Sunday, December 8, 2013

If You're Happy and You Know It, Well, Good for You, Captain Sunshine

I swear to Dog, if I stumble across one more blog post telling me that happiness is a choice, I am going to be very unhappy indeed.

Given that this is the season for good will toward all, I will spare you most of my rant. I just ask you to consider this question: if you believe that sexual orientation is NOT something that people choose but rather something that is part of a person's genetic make-up, why would you not also acknowledge that people who deal with depression are wired differently than you, you happy chirpy cheerful lucky accident of genetics, you? Can you choose your height? Your ancestors? Your eye color? And the first smart aleck who makes a crack about colored contacts will get smacked upside the head with a bottle of saline solution.

Would I rather have spent my money and time (literally thousands of dollars and thousands of hours over the last 30 years) in ways other than learning to be grateful and manage my depressive tendencies? Hell, yes -- but THAT is the choice I make. Not to be happy, because no matter what current pop woowoo pseudo-science tells us, that choice is not in my power. Here are the things in my power: I choose to accept my genetics, to notice and alter negative thinking patterns, to stay physically healthy, to get as much exercise and outdoor time as I can, to practice gratitude, to find joy wherever and whenever possible, to investigate every freaky new technique that could potentially help, and to keep a close eye on what I consume in the form of books, movies, food, drinks, and insufferably smug internet posts.

And yet sometimes I get walloped with a totally unexpected string of dark days. It sucks, it's exhausting, it's hard on my family, but it's reality for me and thousands of others. Would you choose to live this way, you obnoxiously self-satisfied internet person and all of your superior-minded comment leavers? Yeah, I didn't think so. I don't choose it, either -- but I do choose to dig out of the hole every time it hits.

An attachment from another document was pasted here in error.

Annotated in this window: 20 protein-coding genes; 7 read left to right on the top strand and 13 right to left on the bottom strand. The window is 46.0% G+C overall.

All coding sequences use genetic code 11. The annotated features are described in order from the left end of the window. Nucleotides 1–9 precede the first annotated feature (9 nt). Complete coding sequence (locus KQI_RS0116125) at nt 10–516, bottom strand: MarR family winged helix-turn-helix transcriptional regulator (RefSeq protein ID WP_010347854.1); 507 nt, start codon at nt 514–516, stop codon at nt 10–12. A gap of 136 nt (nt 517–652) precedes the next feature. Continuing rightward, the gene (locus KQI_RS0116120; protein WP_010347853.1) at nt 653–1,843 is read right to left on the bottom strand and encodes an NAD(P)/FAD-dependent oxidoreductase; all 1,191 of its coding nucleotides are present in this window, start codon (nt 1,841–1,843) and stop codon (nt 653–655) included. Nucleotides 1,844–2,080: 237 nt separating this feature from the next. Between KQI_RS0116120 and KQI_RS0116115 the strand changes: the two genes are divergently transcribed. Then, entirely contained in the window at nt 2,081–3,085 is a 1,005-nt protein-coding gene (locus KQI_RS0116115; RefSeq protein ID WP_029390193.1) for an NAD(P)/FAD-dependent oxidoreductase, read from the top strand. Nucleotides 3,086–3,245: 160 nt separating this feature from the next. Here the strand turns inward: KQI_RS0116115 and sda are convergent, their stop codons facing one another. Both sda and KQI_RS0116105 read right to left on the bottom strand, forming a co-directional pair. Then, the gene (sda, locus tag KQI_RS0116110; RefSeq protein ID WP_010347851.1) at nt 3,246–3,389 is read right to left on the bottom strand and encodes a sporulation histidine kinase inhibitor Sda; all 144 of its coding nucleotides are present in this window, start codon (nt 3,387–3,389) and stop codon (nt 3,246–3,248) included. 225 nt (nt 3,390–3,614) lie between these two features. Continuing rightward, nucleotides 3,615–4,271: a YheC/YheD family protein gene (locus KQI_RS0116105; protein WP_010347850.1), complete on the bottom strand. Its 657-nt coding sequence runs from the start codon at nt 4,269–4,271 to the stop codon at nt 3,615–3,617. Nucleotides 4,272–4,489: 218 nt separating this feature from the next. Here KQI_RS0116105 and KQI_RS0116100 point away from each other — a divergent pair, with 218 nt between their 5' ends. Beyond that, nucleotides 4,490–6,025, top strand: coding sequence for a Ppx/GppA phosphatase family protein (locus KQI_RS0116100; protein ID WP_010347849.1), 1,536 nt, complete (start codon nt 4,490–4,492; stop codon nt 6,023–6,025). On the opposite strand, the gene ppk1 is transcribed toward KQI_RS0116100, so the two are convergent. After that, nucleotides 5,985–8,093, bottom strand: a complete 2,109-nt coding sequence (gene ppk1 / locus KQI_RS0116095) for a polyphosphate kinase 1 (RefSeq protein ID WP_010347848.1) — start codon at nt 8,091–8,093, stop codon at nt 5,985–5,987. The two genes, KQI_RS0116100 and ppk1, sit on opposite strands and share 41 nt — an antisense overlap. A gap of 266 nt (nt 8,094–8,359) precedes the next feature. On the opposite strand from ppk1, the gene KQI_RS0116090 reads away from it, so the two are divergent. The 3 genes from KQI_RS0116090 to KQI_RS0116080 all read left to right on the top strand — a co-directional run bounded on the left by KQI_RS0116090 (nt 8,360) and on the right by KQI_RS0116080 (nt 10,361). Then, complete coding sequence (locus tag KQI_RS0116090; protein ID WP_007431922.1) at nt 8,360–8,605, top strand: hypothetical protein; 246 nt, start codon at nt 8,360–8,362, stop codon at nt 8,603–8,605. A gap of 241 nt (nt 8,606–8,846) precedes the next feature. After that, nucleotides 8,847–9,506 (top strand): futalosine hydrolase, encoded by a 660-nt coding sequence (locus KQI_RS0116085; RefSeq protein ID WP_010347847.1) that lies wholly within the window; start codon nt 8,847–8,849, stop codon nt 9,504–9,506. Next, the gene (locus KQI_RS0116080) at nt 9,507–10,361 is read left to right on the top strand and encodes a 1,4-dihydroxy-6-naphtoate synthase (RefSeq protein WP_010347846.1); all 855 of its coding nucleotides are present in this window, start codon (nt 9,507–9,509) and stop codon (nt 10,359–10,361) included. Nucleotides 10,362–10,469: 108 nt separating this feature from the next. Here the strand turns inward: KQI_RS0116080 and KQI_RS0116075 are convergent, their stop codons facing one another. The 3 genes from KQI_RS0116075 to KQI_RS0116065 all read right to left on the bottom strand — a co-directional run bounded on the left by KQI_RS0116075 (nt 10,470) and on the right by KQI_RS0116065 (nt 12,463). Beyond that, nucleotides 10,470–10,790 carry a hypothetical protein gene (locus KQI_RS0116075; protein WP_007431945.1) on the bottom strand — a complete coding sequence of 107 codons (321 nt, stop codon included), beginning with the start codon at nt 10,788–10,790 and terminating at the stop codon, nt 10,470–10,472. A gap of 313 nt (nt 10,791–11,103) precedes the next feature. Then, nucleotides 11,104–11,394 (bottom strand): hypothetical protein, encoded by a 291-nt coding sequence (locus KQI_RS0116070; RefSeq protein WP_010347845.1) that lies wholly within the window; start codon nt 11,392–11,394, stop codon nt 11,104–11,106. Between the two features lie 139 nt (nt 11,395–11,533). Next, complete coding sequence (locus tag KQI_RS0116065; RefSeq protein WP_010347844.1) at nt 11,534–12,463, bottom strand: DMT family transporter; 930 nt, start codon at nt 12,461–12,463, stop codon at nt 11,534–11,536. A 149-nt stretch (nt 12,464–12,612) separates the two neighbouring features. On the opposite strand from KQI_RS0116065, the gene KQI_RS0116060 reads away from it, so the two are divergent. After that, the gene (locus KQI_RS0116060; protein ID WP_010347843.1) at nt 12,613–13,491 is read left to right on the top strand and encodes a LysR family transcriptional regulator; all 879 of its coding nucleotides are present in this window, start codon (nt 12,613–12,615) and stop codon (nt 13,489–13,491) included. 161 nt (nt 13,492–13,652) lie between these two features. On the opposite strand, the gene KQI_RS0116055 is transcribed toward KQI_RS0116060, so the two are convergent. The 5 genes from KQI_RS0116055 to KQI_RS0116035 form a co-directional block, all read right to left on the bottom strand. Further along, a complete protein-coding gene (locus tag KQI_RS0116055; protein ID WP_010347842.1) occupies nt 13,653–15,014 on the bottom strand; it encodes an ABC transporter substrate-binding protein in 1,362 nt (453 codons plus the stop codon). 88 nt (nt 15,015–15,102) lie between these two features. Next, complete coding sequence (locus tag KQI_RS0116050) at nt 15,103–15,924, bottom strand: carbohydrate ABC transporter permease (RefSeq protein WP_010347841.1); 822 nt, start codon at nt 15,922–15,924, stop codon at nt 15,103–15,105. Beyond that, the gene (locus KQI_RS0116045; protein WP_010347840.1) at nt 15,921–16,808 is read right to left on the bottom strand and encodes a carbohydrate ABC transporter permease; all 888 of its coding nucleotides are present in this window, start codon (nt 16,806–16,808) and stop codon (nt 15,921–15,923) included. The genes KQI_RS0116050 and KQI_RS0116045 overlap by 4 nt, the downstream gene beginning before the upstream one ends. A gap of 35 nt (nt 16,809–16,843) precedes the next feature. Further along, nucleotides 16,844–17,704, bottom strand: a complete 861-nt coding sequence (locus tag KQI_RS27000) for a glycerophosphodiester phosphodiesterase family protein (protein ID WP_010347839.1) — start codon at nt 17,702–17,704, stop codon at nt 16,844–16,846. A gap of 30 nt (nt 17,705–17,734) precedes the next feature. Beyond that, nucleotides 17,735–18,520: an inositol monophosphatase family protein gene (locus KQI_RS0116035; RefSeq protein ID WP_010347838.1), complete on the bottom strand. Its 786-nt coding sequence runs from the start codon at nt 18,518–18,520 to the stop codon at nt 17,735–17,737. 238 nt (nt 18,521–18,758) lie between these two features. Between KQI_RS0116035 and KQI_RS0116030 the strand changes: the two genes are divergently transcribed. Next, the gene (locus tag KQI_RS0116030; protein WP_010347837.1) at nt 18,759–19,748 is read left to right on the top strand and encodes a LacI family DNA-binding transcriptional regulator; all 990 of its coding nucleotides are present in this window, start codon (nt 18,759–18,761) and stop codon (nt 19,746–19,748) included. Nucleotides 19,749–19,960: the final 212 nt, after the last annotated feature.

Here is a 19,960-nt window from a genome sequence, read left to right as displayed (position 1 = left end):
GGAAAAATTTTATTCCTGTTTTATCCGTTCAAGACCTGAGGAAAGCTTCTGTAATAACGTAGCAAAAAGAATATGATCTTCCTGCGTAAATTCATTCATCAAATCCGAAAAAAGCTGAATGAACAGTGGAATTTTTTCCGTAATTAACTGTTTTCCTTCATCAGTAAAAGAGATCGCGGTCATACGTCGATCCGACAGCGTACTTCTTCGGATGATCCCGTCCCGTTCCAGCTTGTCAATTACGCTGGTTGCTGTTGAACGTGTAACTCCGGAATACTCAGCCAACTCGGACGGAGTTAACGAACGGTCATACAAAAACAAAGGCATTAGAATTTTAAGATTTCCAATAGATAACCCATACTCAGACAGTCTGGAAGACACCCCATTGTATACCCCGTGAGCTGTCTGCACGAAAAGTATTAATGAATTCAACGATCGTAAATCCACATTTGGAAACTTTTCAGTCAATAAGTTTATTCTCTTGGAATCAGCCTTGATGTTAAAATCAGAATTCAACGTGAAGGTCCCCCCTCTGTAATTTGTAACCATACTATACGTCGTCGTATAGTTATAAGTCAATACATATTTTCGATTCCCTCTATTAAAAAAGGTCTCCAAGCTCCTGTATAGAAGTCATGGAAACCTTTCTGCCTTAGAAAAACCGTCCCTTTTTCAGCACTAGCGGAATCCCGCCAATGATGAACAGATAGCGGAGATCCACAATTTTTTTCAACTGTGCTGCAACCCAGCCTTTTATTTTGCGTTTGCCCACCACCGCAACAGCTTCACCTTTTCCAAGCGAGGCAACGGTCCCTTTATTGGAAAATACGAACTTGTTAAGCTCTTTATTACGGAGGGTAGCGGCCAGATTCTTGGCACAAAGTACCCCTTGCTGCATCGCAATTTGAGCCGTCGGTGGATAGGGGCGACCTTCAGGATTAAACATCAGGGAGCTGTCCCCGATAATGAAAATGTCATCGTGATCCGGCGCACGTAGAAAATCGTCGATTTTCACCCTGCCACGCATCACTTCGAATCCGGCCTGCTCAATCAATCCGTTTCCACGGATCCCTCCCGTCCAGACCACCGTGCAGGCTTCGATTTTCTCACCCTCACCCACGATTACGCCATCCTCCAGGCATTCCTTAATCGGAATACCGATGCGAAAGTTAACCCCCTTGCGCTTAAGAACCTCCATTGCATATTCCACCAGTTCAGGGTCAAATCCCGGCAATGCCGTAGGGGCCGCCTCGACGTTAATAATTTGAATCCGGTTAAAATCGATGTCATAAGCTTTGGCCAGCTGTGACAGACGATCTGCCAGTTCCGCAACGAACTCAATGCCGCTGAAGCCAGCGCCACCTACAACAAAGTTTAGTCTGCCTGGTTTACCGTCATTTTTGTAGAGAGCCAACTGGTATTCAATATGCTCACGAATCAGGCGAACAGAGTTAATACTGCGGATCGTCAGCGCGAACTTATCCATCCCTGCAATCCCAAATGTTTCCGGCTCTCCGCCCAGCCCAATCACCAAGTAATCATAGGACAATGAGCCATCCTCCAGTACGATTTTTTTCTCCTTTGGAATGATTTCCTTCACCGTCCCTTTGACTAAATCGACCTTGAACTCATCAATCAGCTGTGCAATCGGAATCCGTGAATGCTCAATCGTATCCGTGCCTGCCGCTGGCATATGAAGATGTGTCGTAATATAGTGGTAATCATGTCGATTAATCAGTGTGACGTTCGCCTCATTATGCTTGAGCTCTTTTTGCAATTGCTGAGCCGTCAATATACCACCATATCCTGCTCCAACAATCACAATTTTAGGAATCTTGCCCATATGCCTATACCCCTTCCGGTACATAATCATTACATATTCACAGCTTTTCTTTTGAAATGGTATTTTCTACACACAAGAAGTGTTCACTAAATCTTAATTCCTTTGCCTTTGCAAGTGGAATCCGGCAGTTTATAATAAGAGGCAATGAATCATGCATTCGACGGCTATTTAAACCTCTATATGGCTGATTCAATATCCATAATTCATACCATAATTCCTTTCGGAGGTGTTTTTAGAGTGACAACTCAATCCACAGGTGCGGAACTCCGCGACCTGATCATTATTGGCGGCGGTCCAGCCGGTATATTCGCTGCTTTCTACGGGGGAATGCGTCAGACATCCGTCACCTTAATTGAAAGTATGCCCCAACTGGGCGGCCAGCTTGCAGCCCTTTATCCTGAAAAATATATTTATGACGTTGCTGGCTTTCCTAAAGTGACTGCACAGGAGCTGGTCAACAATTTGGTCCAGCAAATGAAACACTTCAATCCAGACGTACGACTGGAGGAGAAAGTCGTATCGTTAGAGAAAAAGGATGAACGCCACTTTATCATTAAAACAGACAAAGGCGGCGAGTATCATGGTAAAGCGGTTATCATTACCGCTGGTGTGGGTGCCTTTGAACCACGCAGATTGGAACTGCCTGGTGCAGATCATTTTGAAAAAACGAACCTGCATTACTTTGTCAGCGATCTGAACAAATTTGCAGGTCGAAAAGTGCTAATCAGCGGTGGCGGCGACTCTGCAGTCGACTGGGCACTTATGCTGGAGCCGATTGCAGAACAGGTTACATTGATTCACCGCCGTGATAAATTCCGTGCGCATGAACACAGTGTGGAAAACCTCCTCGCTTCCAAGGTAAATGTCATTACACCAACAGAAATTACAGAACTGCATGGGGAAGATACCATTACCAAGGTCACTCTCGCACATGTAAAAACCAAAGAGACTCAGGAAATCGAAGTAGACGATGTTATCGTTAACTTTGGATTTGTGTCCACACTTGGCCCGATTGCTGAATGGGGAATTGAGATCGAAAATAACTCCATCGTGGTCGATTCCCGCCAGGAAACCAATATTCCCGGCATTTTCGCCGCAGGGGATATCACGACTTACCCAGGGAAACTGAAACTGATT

For some solid scientific research-based info about genetics and depression, please go here or here.

Tuesday, July 9, 2013

The Upside of Professional Rejection

Dear Mrs. Ditter: 

I've been self-employed for nearly 15 years, and like most independent contractors, sometimes I'm not busy enough and sometimes I'm too busy.

A few months ago, I wrapped up two long-term projects and now there is NOTHING on the horizon. I'm scrambling to find new clients and am starting to feel anxious, like maybe I'm doing something wrong or new clients might think I'm too old (late 40s) or--who knows? 

I'm not even sure what my question is for you. I guess I'm wondering how to keep my spirits up and not take things personally. The last rejection I got said, "Thanks for your time, but I've developed another solution and thus am set with my project management needs for now." I'm not sure why this bothered me so much, but--HELP!

Currently Between Projects

Dear CBP,

Here are my words of wisdom: First, take a deep breath and exhale completely. Do that one or two more times. Now you're ready to think, and not feel overwhelmed.

Start by making a list of the reasons why you work for yourself. I don't know about you, but my list starts like this:

1. I choose my own hours (mostly). Other than conducting in-person interviews or client phone calls, as long as I meet my deadlines, I can work any time I want to.
2. I get to work in very, very casual clothes. If not actual jammies, then jammie-adjacent some days.
3. I can take a puppy break any time I need or want to.
4. I get to be in charge of my work life and security, instead of depending on a company to keep me busy (and keep me employed).

So make your own list and sit with it for a few minutes. Try to feel grateful, even though you're really stressed out about not having any clients right now.

Next, I wonder why that email brush-off made you uncomfortable? It actually is kind of a gift, because it tells you exactly what this person, and every other person you'll approach, needs. They need a solution. 

Think about that when you set out on your next round of selling. Potential clients have problems. They need solutions. You, my friend, are that solution.

If you have a standard sales email, look at it with that "problem-solution" idea in mind. And then make sure that your problem-solving ability comes across. It's a first step to getting back to work.